Lopez v. Clous et al

Filing 35

ORDER REGARDING DEFENDANTS' MOTION FOR SUMMARY JUDGMENT and ORDER REFERRING CASE to Magistrate Judge Nandor J. Vadas for Settlement. Motion is GRANTED as to Sergeant Clous, Detective Henderson and officers Enos and Pate, and DENIED as to o fficers Martin, Mead and Nguyen re 18 MOTION for Summary Judgment (Notice) filed by Ken Henderson, et al. A settlement conference shall take place within 120 days of the date of this order, Signed by Judge Charles R. Breyer on 8/19/2014. (Attachments: # 1 Certificate/Proof of Service)(beS, COURT STAFF) (Filed on 8/21/2014)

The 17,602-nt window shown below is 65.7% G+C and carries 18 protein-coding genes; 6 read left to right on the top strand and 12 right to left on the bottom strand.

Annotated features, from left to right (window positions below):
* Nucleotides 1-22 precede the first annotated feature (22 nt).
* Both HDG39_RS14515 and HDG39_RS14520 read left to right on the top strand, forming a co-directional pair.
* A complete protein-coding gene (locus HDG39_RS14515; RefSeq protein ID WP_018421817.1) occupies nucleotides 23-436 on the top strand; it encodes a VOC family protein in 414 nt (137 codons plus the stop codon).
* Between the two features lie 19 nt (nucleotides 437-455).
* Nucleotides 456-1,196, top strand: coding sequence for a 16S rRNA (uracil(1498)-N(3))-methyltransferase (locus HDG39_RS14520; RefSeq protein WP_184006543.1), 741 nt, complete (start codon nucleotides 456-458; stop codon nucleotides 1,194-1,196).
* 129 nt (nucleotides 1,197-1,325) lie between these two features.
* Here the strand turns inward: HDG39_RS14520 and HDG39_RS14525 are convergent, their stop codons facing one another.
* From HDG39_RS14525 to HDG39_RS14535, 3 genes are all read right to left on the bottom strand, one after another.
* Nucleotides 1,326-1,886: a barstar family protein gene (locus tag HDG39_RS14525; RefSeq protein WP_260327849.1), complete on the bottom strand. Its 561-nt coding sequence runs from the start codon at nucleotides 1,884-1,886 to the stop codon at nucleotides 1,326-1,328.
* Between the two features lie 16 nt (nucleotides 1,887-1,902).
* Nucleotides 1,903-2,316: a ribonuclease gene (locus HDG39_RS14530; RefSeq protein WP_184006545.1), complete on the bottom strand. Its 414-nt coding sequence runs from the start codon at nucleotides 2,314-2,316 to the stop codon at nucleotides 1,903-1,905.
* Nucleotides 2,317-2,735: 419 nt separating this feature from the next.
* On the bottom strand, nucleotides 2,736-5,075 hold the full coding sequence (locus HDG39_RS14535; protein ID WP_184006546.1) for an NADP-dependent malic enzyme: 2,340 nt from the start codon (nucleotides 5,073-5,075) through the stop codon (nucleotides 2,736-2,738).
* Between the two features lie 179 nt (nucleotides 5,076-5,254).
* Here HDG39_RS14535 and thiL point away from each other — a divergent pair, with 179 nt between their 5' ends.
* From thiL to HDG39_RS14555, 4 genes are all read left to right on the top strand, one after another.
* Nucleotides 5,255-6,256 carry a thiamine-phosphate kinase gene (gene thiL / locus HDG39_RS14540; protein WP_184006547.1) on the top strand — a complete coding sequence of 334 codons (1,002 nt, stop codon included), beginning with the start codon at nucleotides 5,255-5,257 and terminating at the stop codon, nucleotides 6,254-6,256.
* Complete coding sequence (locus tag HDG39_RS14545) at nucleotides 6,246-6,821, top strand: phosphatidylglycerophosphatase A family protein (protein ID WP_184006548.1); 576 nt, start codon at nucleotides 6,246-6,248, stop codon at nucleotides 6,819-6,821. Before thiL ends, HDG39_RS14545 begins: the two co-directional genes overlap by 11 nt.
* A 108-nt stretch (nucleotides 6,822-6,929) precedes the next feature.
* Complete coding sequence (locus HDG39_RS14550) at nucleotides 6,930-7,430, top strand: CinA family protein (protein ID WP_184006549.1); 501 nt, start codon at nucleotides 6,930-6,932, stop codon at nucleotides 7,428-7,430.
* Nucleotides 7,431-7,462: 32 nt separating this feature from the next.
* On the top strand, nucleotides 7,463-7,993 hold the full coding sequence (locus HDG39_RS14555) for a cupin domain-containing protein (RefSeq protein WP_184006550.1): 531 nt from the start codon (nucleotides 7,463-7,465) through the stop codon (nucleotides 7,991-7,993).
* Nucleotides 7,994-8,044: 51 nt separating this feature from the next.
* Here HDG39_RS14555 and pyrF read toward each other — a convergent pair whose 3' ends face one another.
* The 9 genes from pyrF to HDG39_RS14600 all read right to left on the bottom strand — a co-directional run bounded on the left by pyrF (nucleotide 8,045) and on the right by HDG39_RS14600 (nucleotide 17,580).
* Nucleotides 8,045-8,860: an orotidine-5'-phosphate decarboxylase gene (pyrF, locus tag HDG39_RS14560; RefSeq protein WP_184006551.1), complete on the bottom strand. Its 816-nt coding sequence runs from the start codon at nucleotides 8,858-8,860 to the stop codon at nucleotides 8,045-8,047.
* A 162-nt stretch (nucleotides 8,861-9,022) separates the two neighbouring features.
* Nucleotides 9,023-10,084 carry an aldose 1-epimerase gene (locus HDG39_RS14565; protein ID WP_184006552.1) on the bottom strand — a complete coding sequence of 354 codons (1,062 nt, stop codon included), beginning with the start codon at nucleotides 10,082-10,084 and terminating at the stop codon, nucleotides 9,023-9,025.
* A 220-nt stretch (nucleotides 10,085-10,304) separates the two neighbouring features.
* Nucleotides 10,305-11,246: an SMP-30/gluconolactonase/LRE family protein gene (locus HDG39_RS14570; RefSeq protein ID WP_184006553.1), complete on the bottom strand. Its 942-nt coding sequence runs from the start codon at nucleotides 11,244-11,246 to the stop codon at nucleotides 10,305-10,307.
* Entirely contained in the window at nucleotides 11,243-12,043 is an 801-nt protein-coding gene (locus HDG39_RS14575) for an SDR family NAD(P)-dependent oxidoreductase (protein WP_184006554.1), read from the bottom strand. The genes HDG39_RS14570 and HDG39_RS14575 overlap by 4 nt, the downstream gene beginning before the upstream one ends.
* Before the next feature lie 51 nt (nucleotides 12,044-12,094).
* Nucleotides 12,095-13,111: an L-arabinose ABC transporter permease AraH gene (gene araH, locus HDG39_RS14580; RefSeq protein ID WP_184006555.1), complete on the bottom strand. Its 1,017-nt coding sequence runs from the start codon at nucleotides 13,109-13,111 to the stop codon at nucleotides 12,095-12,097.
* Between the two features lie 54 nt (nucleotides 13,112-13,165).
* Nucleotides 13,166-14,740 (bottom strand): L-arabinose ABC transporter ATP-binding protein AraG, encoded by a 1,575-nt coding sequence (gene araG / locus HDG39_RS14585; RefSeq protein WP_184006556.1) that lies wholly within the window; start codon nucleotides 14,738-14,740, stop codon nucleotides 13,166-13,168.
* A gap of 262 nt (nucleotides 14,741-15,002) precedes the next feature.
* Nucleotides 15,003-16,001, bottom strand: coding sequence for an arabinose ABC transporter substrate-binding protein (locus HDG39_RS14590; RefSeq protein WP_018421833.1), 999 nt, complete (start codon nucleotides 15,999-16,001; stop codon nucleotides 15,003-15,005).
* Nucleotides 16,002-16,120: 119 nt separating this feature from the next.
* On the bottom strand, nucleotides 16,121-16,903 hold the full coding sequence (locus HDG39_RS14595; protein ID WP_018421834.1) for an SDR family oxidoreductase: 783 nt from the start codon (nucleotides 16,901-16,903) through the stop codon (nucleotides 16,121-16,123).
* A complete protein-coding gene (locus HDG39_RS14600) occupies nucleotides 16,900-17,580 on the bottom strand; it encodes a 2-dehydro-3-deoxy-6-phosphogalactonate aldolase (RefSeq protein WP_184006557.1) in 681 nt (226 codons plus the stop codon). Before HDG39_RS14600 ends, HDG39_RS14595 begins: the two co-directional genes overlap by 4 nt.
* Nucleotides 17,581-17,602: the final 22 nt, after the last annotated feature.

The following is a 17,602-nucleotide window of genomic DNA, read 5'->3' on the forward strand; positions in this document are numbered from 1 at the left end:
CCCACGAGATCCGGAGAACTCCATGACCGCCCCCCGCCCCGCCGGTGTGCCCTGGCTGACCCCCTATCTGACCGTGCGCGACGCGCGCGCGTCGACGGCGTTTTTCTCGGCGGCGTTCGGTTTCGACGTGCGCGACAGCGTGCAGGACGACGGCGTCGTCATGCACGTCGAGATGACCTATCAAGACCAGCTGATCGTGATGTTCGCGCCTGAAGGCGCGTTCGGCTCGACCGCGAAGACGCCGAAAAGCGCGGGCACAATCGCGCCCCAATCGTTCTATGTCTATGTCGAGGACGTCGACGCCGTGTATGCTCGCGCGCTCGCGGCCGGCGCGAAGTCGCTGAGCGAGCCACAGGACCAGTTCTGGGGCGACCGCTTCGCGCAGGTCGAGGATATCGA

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1 2 3 IN THE UNITED STATES DISTRICT COURT 4 FOR THE NORTHERN DISTRICT OF CALIFORNIA 5 6 FERNANDO G. LOPEZ, AN-1753, Plaintiff(s), 7 8 9 10 v. SERGEANT CLOUS, et al., Defendant(s). ) ) ) ) ) ) ) ) ) ) No. C 13-3870 CRB (PR) ORDER REGARDING DEFENDANTS’ MOTION FOR SUMMARY JUDGMENT AND REFERRING MATTER FOR SETTLEMENT PROCEEDINGS (Dkt. 18) 11 12 Plaintiff, a prisoner at San Quentin State Prison, filed a pro se complaint 13 under 42 U.S.C. § 1983 alleging that on September 21, 2011, while he was 14 driving on Southwest Expressway and Liegh Avenue in San Jose, Santa Clara 15 “police officers” pulled him over, threw him out of his car and onto the ground, 16 and proceeded to assault and beat him. Plaintiff specifically alleges that Sergeant 17 Clous and officers Nick Nguyen, Ken Henderson, Aric Enos, Justin Mead, Luis 18 Martin and John Pate “beat me severely by punching me, and kicking me 19 repeatedly to the point of me losing consciousness and then continued to punch 20 and kick my face in.” Verified Compl. (dkt. 1) ¶ 11. 21 Per order filed on December 17, 2013, the court found that, liberally 22 construed, plaintiff’s allegations state a cognizable § 1983 claim for damages 23 against Sergeant Clous and officers Nick Nguyen, Ken Henderson, Aric Enos, 24 Justin Mead, Luis Martin and John Pate, and ordered the U.S. Marshal to serve 25 them. Defendants now move for summary judgment on the ground that there are 26 no material facts in dispute and that they are entitled to judgment as a matter of 27 law. The officer defendants also claim that they are entitled to qualified 28 immunity. Plaintiff filed an opposition and defendants filed a reply. 1 2 DISCUSSION A. Standard of Review 3 Summary judgment is proper where the pleadings, discovery and 4 affidavits show that there is “no genuine dispute as to any material fact and the 5 [moving party] is entitled to judgment as a matter of law.” Fed. R. Civ. P. 56(a). 6 Material facts are those which may affect the outcome of the case. Anderson v. 7 Liberty Lobby, Inc., 477 U.S. 242, 248 (1986). A dispute as to a material fact is 8 genuine if there is sufficient evidence for a reasonable jury to return a verdict for 9 the nonmoving party. Id. 10 The moving party for summary judgment bears the initial burden of 11 identifying those portions of the pleadings, discovery and affidavits which 12 demonstrate the absence of a genuine issue of material fact. Celotex Corp. v. 13 Cattrett, 477 U.S. 317, 323 (1986). Where the moving party will have the burden 14 of proof on an issue at trial, it must affirmatively demonstrate that no reasonable 15 trier of fact could find other than for the moving party. But on an issue for which 16 the opposing party will have the burden of proof at trial, as is the case here, the 17 moving party need only point out “that there is an absence of evidence to support 18 the nonmoving party’s case.” Id. 19 Once the moving party meets its initial burden, the nonmoving party must 20 go beyond the pleadings to demonstrate the existence of a genuine dispute of 21 material fact by “citing to specific parts of materials in the record” or “showing 22 that the materials cited do not establish the absence or presence of a genuine 23 dispute.” Fed. R. Civ. P. 56(c). A triable dispute of fact exists only if there is 24 sufficient evidence favoring the nonmoving party to allow a jury to return a 25 verdict for that party. Anderson, 477 U.S. at 249. If the nonmoving party fails to 26 make this showing, “the moving party is entitled to judgment as a matter of law.” 27 28 2 1 Celotex, 477 U.S. at 323. 2 B. 3 Legal Claim Defendants argue that they are entitled to qualified immunity from 4 plaintiff’s claim that they used excessive force in violation of the Fourth 5 Amendment. Under Saucier v. Katz, 533 U.S. 194 (2001), the court must 6 undertake a two-step analysis when a defendant asserts qualified immunity in a 7 motion for summary judgment. The court first faces “this threshold question: 8 Taken in the light most favorable to the party asserting the injury, do the facts 9 alleged show the officer’s conduct violated a constitutional right?” 533 U.S. at 10 201. If the court determines that the conduct did not violate a constitutional right, 11 the inquiry is over and the officer is entitled to qualified immunity. 12 If the court determines that the conduct did violate a constitutional right, it 13 then moves to the second step and asks “whether the right was clearly 14 established” such that “it would be clear to a reasonable officer that his conduct 15 was unlawful in the situation he confronted.” Id. at 201-02. Even if the violated 16 right was clearly established, qualified immunity shields an officer from suit 17 when he makes a decision that, even if constitutionally deficient, reasonably 18 misapprehends the law governing the circumstances he confronted. Brosseau v. 19 Haugen, 543 U.S. 194, 198 (2004); Saucier, 533 U.S. at 205-06. If “the officer’s 20 mistake as to what the law requires is reasonable . . . the officer is entitled to the 21 immunity defense.” Id. at 205.1 22 23 Under the Fourth Amendment, police officers may only use such force as is “objectively reasonable” under the circumstances. Graham v. Connor, 490 24 1 27 Although the Saucier sequence is often appropriate and beneficial, it is not mandatory. A court may exercise its discretion in deciding which prong to address first, in light of the particular circumstances of each case. See Pearson v. Callahan, 555 U.S. 223, 236 (2009). 28 3 25 26 1 U.S. 386, 397 (1989). To determine whether the force used was reasonable, 2 courts balance the nature and quality of the intrusion on the individual’s Fourth 3 Amendment interests against the countervailing governmental interests at stake. 4 Id. at 396. The “reasonableness” of a particular use of force must be judged from 5 the perspective of a reasonable officer on the scene, rather than with the 20/20 6 vision of hindsight. Id. Because the reasonableness test is not capable of precise 7 definition or mechanical application its proper application requires careful 8 attention to the facts and circumstances of each particular case, including “the 9 severity of the crime at issue, whether the suspect poses an immediate threat to 10 the safety of the officers or others, and whether he is actively resisting arrest or 11 attempting to evade arrest by flight.” Id. 12 In addition, the court’s consideration of “reasonableness must embody 13 allowance for the fact that police officers are often forced to make split-second 14 judgments – in circumstances that are tense, uncertain, and rapidly evolving – 15 about the amount of force that is necessary in a particular situation.” Id. at 396- 16 97. Nor every push or shove, even if it may later seem unnecessary in the peace 17 of a judge’s chambers, violates the Fourth Amendment. Id. at 396. 18 19 1. Defendants’ evidence In support of their motion for summary judgment and qualified 20 immunity, defendants submitted various declarations and documentary evidence 21 showing the following facts: On September 21, 2011, Santa Clara Police 22 Department (SCPD) officers received information pertaining to the whereabouts 23 of plaintiff, who was a possible arson suspect and had an outstanding warrant for 24 an unrelated assault. Martin Decl. (dkt. 25) ¶¶ 2-3; Mead Decl. (dkt. 26) ¶¶ 2-3; 25 Nguyen Decl. (dkt. 27) ¶¶ 2-3. After conducting surveillance at the apartment 26 residence the officers believed plaintiff to be, Sergeant Clouse and Detective 27 28 4 1 Thompson followed another resident of the apartment away from the residence 2 and stopped her. Clouse Decl. (dkt. 22) ¶ 4. She informed them that she knew 3 plaintiff, that he was hostile to the police, would “fight or run” if contacted by the 4 police, and might have a sawed-off shotgun in his possession. Id. Clouse relayed 5 this information to the officers who were still surveying the residence. Id. ¶ 5. 6 Shortly after, officers Martin and Mead, still surveying the residence, 7 observed plaintiff get into a car and drive away from the residence. Martin Decl. 8 ¶¶ 4-6; Mead Decl. ¶¶ 4-5. They followed plaintiff in an unmarked SCPD 9 vehicle, and Officer Nguyen followed in another unmarked vehicle behind Mead 10 and Martin. Nguyen Decl. ¶ 5; Martin Decl. ¶ 6; Mead Decl. ¶¶ 5-6. The three 11 officers followed plaintiff onto the Southwest Expressway and continued to 12 follow him until he pulled over to the right curb and parked. Mead Decl. ¶ 6; 13 Nguyen Decl. ¶ 6. Believing that plaintiff suspected the police was following 14 him and might be planning an escape, Martin parked his vehicle in front of 15 plaintiff’s to prevent him from driving forward. Martin Decl. ¶ 8. Nguyen 16 positioned his vehicle one hundred feet behind plaintiff’s to prevent him from 17 driving backward. Martin Decl. ¶ 9; Mead Decl. ¶ 6; Nguyen Decl. ¶ 6. Mead 18 then exited his vehicle (which Martin was driving) with his pistol drawn and 19 yelled “Stop! Police.” Mead Decl. ¶ 7. Plaintiff immediately drove in reverse 20 against oncoming traffic and towards Nguyen’s vehicle, stopping just before 21 colliding with it. Martin Decl. ¶ 6; Mead Decl. ¶ 8; Nguyen Decl. ¶ 10. 22 After Mead got back in the car with Martin, the three officers again used 23 their two vehicles to box in plaintiff. Martin Decl. ¶ 11; Mead Decl. ¶ 8. All 24 three officers exited their vehicles and approached plaintiff with pistols drawn. 25 Martin Decl. ¶ 12; Mead Decl. ¶ 9; Nguyen Decl. ¶ 7. They all identified 26 themselves as police and commanded plaintiff to get out of his car. Id. Plaintiff 27 28 5 1 did not respond, so Nguyen opened the car door and Martin and Nguyen pulled 2 plaintiff out of his car. Martin Decl. ¶ 12; Nguyen Decl. ¶ 8. 3 After the officers got plaintiff onto the asphalt face down, plaintiff went 4 rigid and began resisting arrest by tugging his body away from the officers and 5 by tucking his arms and hands underneath his chest and waist area. Martin Decl. 6 ¶ 13; Mead Decl. ¶ 10; Nguyen Decl. ¶ 8. Mead placed his left knee on 7 plaintiff’s upper back to prevent him from moving. Mead Decl. ¶ 11. The 8 officers repeatedly ordered plaintiff to give them control of his hands, but 9 plaintiff refused and continued to tuck them underneath his waist area. Martin 10 Decl. ¶ 13; Mead Decl. ¶ 10. In an attempt to get control of plaintiff’s hands, 11 Martin punched plaintiff in the left torso ten times and delivered two knee strikes 12 to the same area. Martin Decl. ¶¶ 13, 14. Nguyen also punched plaintiff five 13 times in the middle of his back, but to no avail. Nguyen Decl. ¶¶ 10-11. Fearing 14 that plaintiff might be reaching for a weapon carried near his waistband, Mead 15 struck plaintiff in the right side of his face three tines in order to bring plaintiff’s 16 hands towards his face. Mead Decl. ¶¶ 12-13. Throughout this entire struggle, 17 the officers and plaintiff were at risk of being struck by cars passing by in the 18 next lane. Clouse Decl. ¶ 7; Mead Decl. ¶ 12; Nguyen Decl. ¶ 10. Eventually, 19 the officers gained control of plaintiff’s hands, handcuffed him and pulled him 20 onto the sidewalk. Martin Decl. ¶ 15; Mead Decl. ¶ 13; Nguyen Decl. ¶ 12. 21 At around the time the three officers handcuffed plaintiff, Sergeant Clouse 22 arrived on the scene and called for a transport to take plaintiff to the SCPD 23 station. Clouse Decl. ¶ 9. Officer Enos was dispatched to transport plaintiff to 24 the station. Enos Decl. (dkt. 23) ¶¶ 3-4. Plaintiff was later transported to Valley 25 Medical Center to be treated for his injuries. Id. ¶ 6. Enos waited with plaintiff 26 while he was treated. Id. Officer Pate was dispatched to Valley Medical Center 27 28 6 1 to transport plaintiff back to the police station. Pate Decl. (dkt. 28) ¶ 3. Pate 2 transported plaintiff to the station and booked his blood sample into the evidence 3 room. Id. ¶ 4. 4 5 6 Detective Henderson was not present during plaintiff’s encounter with SCPD officers on September 21, 2011. Henderson Decl. (dkt. 24) ¶ 2. 2. Plaintiff’s evidence In support of his claim of use of excessive force during arrest, 7 8 plaintiff submitted a verified complaint and declaration showing the following 9 facts: Plaintiff was driving eastbound on the Southwest Expressway when two 10 undercover police officers pulled him over. Verified Compl. ¶ 10; Lopez Decl. 11 (dkt. 32-1) at 1. Plaintiff immediately pulled over. Lopez Decl. at 1. Instantly, 12 officers Martin, Mead and Nguyen surrounded plaintiff’s car and pointed their 13 pistols at his head. Id. Officer Nguyen opened the car door and, with Officer 14 Martin’s help, pulled plaintiff out of the car and threw him onto the ground. Id. 15 Plaintiff did not resist. Id. at 2. But the officers nonetheless proceeded to punch 16 plaintiff’s face and kick plaintiff’s ribs repeatedly. Id.; Verified Compl. ¶ 11. As 17 plaintiff was about to lose consciousness, the officers pulled plaintiff’s arms 18 behind his back and dislocated his shoulder. Id. ¶ 12. After handcuffing 19 plaintiff, the officers continued to punch and kick plaintiff’s back, arms and face. 20 Id. ¶ 13. 21 3. 22 Analysis While the test for reasonableness is often a question for the jury, 23 this issue may be decided as a matter of law if, in resolving all factual disputes in 24 favor of the plaintiff, the officers’ force was “objectively reasonable” under the 25 circumstances. Gregory v. County of Maui, 523 F.3d 1103, 1108 (9th Cir. 2008); 26 Scott v. Henrich, 39 F.3d 912, 915 (9th Cir. 1994). Under the circumstances 27 28 7 1 described by the facts set forth by defendants, the use of force by officers Martin, 2 Mead and Nguyen in the course of restraining and detaining plaintiff appears to 3 have been objectively reasonable. Plaintiff was resisting arrest by tucking his 4 arms and hands under his chest and waist area, and ignoring repeated requests to 5 let out his hands so he could be handcuffed. The officers were fearful that 6 plaintiff was armed with a weapon and would attempt to use it if they did not 7 gain control of his hands. Additionally, the officers were in close proximity to 8 passing traffic and at great risk of being struck by a car if they could not quickly 9 restrain plaintiff and diffuse the situation. Under these circumstances, the force 10 used by officers Martin, Mead and Nguyen in order to gain control of plaintiff’s 11 hands may be said to have been objectively reasonable. Cf. Marquez v. City of 12 Phoenix, 693 F.3d 1167, 1174-76 (9th Cir. 2012) (officers did not use excessive 13 force in tasing a suspect after they pushed past a barricade and entered a blood- 14 spattered room, with an injured adult and a child in evident distress, and warned 15 arrest-resisting suspect they would tase him if he did not comply with their 16 commands). And Sergeant Clous, Detective Henderson and officers Enos and 17 Pate had nothing to do with the use of force against plaintiff. 18 Plaintiff’s version of the facts is different. In his opposing declaration, 19 plaintiff alleges that, “[w]ithout any resistance from me at all,” officers Martin 20 and Nguyen “pulled me out of my vehicle and threw me onto the ground 21 knocking the wind out of me.” Lopez Decl. at 1. And “while on the ground, face 22 down, lying on my stomach, with the wind knocked out of me and almost 23 unconscious,” Martin, Mead and Nguyen proceeded to “punch[] me in my face, 24 kick[] me in the ribs and beat[] me repeatedly,” while saying, “‘he’s a fuckin 25 Norteno, beat his ass!” Id. at 2. There was no reason to beat me repeatedly 26 because “I did not resist arrest.” Id. 27 28 8 1 2 3 4 5 6 7 8 9 Plaintiff further alleges under penalty of perjury in his verified complaint, which the court will treat as an opposing declaration,2 that: 12. Once I began to lose consciousness, these officers pulled my arms behind my back to the point of dislocating my shoulder in order to handcuff my wrists. 13. After being handcuffed with a dislocated shoulder, I was still being kicked and punched on my back, arms and face. In addition, these officers stomped my face into the ground repeatedly while in handcuffs. Verified Complaint ¶¶ 12-13. Even when viewing the evidence in the light most favorable to plaintiff, no reasonable jury could find that Sergeant Clous, Detective Henderson or 10 officers Enos or Pate used excessive force against plaintiff in violation of his 11 Fourth Amendment rights. There is no evidence showing that Sergeant Clous, 12 Detective Henderson or officers Enos or Pate actually and proximately caused the 13 deprivation of plaintiff’s Fourth Amendment rights. See Leer v. Murphy, 844 14 F.2d 628, 634 (9th Cir. 1988) (conclusory allegations insufficient to defeat 15 summary judgment). Sergeant Clous, Detective Henderson and officers Enos and 16 Pate are entitled to summary judgment as a matter of law. See Celotex, 477 U.S. 17 at 323. But the same cannot be said of officers Martin, Mead and Nguyen. 18 When viewing the evidence in the light most favorable to plaintiff, a 19 reasonable jury could find that officers Martin, Mead and Nguyen used excessive 20 force against plaintiff. Even if the use of some force was justified to promptly 21 handcuff plaintiff and move him away from oncoming traffic, a reasonable jury 22 could find that repeatedly punching and kicking plaintiff while he was on the 23 24 2 27 A verified complaint may be treated as an opposing affidavit or declaration where, as here, plaintiff states under penalty of perjury that the allegations are true and correct, and the allegations are based on his personal knowledge. See Schroeder v. McDonald, 55 F.3d 454, 460 & nn.10-11 (9th Cir. 1995). 28 9 25 26 1 ground, face down and not resisting arrest amounted to excessive use of force. 2 See Santos v. Gates, 287 F.3d 846, 853 (9th Cir. 2002) (even where some force is 3 justified, amount actually used may be excessive). And a reasonable jury could 4 find that officers Martin, Mead and Nguyen used excessive force if they kicked, 5 punched and stomped plaintiff’s face into the ground after plaintiff was 6 handcuffed. See Drummond ex rel. Drummond v. City of Anaheim, 343 F.3d 7 1052, 1059 (9th Cir. 2003) (although some force was justified in restraining 8 mentally ill individual so he could not injure himself or officers, once he was 9 handcuffed and lying on ground without offering resistance, officers who knelt 10 on him and pressed their weight against his torso and neck despite his pleas for 11 air used excessive force). 12 Officers Martin, Mead and Nguyen are not entitled to summary judgment 13 on plaintiff’s Fourth Amendment excessive force claim. Nor are they entitled to 14 qualified immunity at this stage in the proceedings. Whether Martin, Mead 15 and/or Nguyen may be said to have made a “reasonable mistake” of fact or law 16 entitling them to qualified immunity, Saucier v. Katz, 533 U.S. 194, 205 (2001), 17 will depend on the resolution of disputed facts and the inferences that may be 18 drawn therefrom. See Santos, 287 F.3d at 855 n.12. Until the jury makes such 19 decisions, a court cannot determine whether a reasonable officer could have 20 mistakenly believed that the degree of force used was lawful under the 21 circumstances. See id. 22 23 CONCLUSION For the foregoing reasons, defendants’ motion for summary judgment (dkt. 24 18) is GRANTED as to Sergeant Clous, Detective Henderson and officers Enos 25 and Pate, and DENIED as to officers Martin, Mead and Nguyen. The court finds 26 that a referral to a magistrate judge for settlement proceedings is in order and 27 28 10 1 hereby REFERS this matter to Magistrate Judge Vadas for settlement 2 proceedings. All other proceedings are stayed. 3 A settlement conference shall take place within 120 days of the date of 4 this order, or as soon thereafter as is convenient to Magistrate Judge Vadas’ 5 calendar. Magistrate Judge Vadas shall coordinate a time and date for the 6 conference with all interested parties and/or their representatives and, within ten 7 (10) days after the conclusion of the conference, file with the court a report 8 regarding the conference. 9 The clerk shall provide a copy of this order to Magistrate Judge Vadas. 10 SO ORDERED. 11 DATED: August 19, 2014 CHARLES R. BREYER United States District Judge 12 13 14 15 16 17 18 19 20 21 22 23 24 25 26 G:\PRO-SE\CRB\CR.13\Lopez, F.13-3870.msj.referral.wpd 27 28 11